Great Expectations by Charles Dickens
Heaven knows we need never be ashamed of our tears, for they are rain upon the blinding dust of earth, overlying our hard hearts. ~ Pip
This is the second time I’ve read Great Expectations, the first being nearly 30 years ago. I’ve also read several other works by Dickens: David Copperfield, A Tale of Two Cities, Oliver Twist, A Christmas Carol, and I’m currently reading The Pickwick Papers.
Great Expectations is a Victorian era novel and bildungsroman. It is the first-person narrative of Philip Pirrip commonly known as Pip. Pip is an orphan in mid-nineteenth century England. From humble beginnings, Pip comes into the promise of great expectations by an anonymous and mysterious benefactor.
I am a fan of Dickens, but this was always my least favorite of his novels (of those I’ve read of course). However, my opinion improved quite a bit with this second reading. I am incredulous that it should be ranked ahead of A Tale of Two Cities, Dickens greatest work in my opinion, but still, I found Great Expectations quite captivating.
My rating: 4 of 5 stars
This novel satisfies item #11, a Classic you read in school, of the 2016 Back to the Classics Challenge.
Pip is not your typical Dicken’s orphan. He is neither wretched nor forlorn, in fact, he is reasonably comfortable, living with his sister Georgianna and her husband Joe Gargery. Pip’s sister views him as a burden and herself a martyr. She is not tender or loving, but neither is she terribly harsh. Pip and Joe however, love each other tenderly and each, with the support of the other, abide tolerably well under the domineering Mrs. Joe. Joe is the village blacksmith, and Pip is destined to be apprenticed to him one day…until his fortune changes.
Before his fortune changes however, there are two significant events in Pip’s life. First, while wandering some marshes by his house, he chances upon an escaped convict, who compels Pip to help him, by stealing food and a file from home and bringing it to him. Pip complies, but manages to flee while the convict is filing at his shackles. A bit later, authorities arrive searching for two convicts. Pip and Joe witness the authorities capture the two convicts, and though the one recognizes Pip, he does not reveal that Pip assisted him.
The event seems to be behind and forgotten, but if you know anything of Dickens – you know it likely has some import to be revealed later.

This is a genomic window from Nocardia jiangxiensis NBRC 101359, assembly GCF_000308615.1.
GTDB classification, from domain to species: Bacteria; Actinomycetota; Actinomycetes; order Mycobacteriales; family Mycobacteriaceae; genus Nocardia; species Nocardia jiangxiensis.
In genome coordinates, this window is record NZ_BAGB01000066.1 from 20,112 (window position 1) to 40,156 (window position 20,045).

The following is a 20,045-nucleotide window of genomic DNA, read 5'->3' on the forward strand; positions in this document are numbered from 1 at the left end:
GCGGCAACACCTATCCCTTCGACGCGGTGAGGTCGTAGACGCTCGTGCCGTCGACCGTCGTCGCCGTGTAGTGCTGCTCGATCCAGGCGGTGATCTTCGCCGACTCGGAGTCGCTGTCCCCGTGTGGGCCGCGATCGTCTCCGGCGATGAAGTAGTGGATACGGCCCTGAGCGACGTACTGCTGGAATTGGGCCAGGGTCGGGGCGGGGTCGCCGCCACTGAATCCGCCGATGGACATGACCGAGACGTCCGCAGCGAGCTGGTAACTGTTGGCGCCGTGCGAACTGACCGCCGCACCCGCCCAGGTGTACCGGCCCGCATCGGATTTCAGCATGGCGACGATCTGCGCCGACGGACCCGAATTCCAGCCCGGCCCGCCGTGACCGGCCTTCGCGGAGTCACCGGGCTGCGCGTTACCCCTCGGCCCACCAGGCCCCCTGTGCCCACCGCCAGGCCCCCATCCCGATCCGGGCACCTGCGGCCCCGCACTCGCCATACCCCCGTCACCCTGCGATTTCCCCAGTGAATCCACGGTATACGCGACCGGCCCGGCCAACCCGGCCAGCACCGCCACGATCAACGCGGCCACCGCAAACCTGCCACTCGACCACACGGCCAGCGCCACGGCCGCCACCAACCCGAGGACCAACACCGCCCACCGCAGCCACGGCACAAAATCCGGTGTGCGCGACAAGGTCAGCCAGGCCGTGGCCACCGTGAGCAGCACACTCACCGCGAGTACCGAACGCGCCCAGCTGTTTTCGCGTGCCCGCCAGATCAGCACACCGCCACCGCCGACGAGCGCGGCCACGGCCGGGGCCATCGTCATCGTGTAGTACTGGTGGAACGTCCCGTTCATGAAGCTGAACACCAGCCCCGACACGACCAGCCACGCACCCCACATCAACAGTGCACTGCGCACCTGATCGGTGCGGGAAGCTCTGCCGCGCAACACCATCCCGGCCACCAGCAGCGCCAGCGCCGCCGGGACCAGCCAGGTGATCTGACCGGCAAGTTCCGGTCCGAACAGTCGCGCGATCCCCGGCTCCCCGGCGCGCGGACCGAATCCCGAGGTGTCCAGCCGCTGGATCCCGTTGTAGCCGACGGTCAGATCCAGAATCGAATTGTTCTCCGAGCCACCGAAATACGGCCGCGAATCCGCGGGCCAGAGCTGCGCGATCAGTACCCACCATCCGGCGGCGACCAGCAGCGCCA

Sometime later, Pip is asked to visit an elderly woman of the village. The exact purpose of his visit is unclear, but it seems she wants a youthful presence or diversion in her unhappy home. Miss Havisham is wealthy and reclusive. Upon visiting, Pip discovers she is also eccentric and bitter over a jilted marriage. She spends all day, every day, in her wedding dress, never allows a ray of sunlight into the house, and has left everything in the house the way it was decades earlier on the day that was to have been her wedding day.
She’s sort of nuts.
She also has an adopted daughter Estella, who is pretty, about Pip’s age, and completely aloof to Pip or anyone else. Notwithstanding – well you already know – Pip is infatuated, hopelessly and miserably infatuated. Miss Havisham makes Pip a regular visitor and revels in watching Estella wound Pip. In fact, she encourages him.
Love her, love her, love her! If she favors you, love her. If she wounds you, love her. If she tears your heart to pieces – and as it gets older and stronger it will tear deeper – love her, love her, love her!
She said the word often enough, and there could be no doubt that she meant to say it; but if the often repeated word had been hate instead of love – despair – revenge – dire death – it could not have sounded from her lips more like a curse. ~ Pip considering Miss Havisham’s words
But then, as I’ve mentioned, Pip’s fortunes change. He is contacted by a lawyer, Mr. Jangles, representing an anonymous client who confers upon Pip “great expectations”. The benefactor intends for Pip to be a gentleman, so besides fine clothes, Pip is wanting an education. Arrangements are made for him to move to London for such refinement.
Pip is on his way up in the world, and the reader would feel very happy for him, but Pip is forgetful and even embarrassed by his former life, and even of dear Joe. The reader is embarrassed for Pip and his unfaithfulness, and indeed Pip, who is narrating his story reminiscent, also admits more than embarrassment, but sincere shame for his conduct.
You might also guess, that as Pip becomes a gentleman, Estella becomes a lady and a peerless beauty pursued by Pip and every other single gentleman who meets her.
And there I will leave it. There are more changes of fortune, some dear friends, bitter enemies, intrigues, adventures, ironies, and surprise twists.
The ending quite surprised me. I remembered it ending entirely differently. It was much more satisfying this time.
Film Rendition: 2012 version starring Jeremy Irvine as Pip and Holliday Grainger as Estella is faithful to the book, well cast, well portrayed. I’m usually not a fan of film adaptations of Dickens, but this was quite good. Ralph Fiennes was perfect as Magwitch.